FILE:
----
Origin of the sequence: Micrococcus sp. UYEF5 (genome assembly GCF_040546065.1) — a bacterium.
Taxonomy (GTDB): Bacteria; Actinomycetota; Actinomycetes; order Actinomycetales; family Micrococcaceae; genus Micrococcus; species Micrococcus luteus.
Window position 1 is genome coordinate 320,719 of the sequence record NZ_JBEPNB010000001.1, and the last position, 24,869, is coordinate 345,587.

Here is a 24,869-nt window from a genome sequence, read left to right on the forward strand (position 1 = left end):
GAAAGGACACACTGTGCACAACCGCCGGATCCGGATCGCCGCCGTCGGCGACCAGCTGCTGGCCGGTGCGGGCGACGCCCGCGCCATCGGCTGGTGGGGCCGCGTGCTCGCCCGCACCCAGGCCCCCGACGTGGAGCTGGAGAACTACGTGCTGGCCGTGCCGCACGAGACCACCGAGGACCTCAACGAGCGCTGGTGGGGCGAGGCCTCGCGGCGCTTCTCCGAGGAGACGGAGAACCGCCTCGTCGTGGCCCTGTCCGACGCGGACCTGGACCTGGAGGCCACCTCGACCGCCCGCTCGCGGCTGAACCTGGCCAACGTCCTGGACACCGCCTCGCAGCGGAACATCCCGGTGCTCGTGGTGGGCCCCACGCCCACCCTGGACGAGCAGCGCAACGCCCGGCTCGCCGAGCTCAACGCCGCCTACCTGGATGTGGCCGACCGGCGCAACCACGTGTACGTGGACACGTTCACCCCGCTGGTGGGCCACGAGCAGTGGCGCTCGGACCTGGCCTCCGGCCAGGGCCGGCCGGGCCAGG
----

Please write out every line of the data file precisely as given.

Origin of the sequence: Micrococcus sp. UYEF5 (genome assembly GCF_040546065.1) — a bacterium.
Taxonomy (GTDB): Bacteria; Actinomycetota; Actinomycetes; order Actinomycetales; family Micrococcaceae; genus Micrococcus; species Micrococcus luteus.
Window position 1 is genome coordinate 320,719 of the sequence record NZ_JBEPNB010000001.1, and the last position, 24,869, is coordinate 345,587.

Here is a 24,869-nt window from a genome sequence, read left to right on the forward strand (position 1 = left end):
GAAAGGACACACTGTGCACAACCGCCGGATCCGGATCGCCGCCGTCGGCGACCAGCTGCTGGCCGGTGCGGGCGACGCCCGCGCCATCGGCTGGTGGGGCCGCGTGCTCGCCCGCACCCAGGCCCCCGACGTGGAGCTGGAGAACTACGTGCTGGCCGTGCCGCACGAGACCACCGAGGACCTCAACGAGCGCTGGTGGGGCGAGGCCTCGCGGCGCTTCTCCGAGGAGACGGAGAACCGCCTCGTCGTGGCCCTGTCCGACGCGGACCTGGACCTGGAGGCCACCTCGACCGCCCGCTCGCGGCTGAACCTGGCCAACGTCCTGGACACCGCCTCGCAGCGGAACATCCCGGTGCTCGTGGTGGGCCCCACGCCCACCCTGGACGAGCAGCGCAACGCCCGGCTCGCCGAGCTCAACGCCGCCTACCTGGATGTGGCCGACCGGCGCAACCACGTGTACGTGGACACGTTCACCCCGCTGGTGGGCCACGAGCAGTGGCGCTCGGACCTGGCCTCCGGCCAGGGCCGGCCGGGCCAGG